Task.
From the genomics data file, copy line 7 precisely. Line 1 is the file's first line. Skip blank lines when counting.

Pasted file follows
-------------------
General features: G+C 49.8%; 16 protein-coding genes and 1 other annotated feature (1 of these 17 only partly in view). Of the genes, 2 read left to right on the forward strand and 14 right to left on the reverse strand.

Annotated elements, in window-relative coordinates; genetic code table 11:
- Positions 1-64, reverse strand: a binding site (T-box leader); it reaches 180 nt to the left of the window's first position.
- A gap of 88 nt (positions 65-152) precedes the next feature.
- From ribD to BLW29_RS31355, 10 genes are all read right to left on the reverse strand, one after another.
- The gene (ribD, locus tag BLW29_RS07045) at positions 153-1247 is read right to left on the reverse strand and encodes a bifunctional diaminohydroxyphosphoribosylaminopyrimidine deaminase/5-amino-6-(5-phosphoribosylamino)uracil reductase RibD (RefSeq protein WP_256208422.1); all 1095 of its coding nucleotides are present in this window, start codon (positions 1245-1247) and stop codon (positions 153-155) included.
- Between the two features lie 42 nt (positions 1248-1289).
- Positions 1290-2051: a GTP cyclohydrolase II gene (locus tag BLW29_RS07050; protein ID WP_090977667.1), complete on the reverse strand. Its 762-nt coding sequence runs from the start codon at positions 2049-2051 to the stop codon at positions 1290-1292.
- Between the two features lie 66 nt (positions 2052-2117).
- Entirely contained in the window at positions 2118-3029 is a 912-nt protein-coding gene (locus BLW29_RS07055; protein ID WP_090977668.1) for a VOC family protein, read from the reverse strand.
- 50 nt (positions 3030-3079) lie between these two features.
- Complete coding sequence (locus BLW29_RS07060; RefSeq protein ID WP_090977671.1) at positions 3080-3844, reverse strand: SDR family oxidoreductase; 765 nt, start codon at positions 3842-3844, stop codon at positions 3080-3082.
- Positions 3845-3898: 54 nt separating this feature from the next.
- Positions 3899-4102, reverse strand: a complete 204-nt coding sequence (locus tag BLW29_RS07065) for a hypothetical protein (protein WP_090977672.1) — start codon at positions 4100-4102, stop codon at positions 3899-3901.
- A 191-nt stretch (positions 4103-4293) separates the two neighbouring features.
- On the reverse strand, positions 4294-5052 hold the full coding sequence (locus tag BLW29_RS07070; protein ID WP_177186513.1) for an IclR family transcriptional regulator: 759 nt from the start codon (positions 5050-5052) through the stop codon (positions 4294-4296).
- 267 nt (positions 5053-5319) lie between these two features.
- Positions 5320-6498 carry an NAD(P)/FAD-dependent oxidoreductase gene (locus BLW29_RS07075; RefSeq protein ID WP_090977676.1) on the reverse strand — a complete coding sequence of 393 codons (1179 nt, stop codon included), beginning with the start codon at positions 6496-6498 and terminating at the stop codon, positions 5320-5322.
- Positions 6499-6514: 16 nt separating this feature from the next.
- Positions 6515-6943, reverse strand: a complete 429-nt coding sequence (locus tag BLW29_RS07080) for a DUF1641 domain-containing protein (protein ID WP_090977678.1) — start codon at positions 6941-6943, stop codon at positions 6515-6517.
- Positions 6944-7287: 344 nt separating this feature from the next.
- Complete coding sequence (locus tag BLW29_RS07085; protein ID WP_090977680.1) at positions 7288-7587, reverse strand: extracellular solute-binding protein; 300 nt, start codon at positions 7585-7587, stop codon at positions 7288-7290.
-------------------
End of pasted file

- Between the two features lie 42 nt (positions 1248-1289).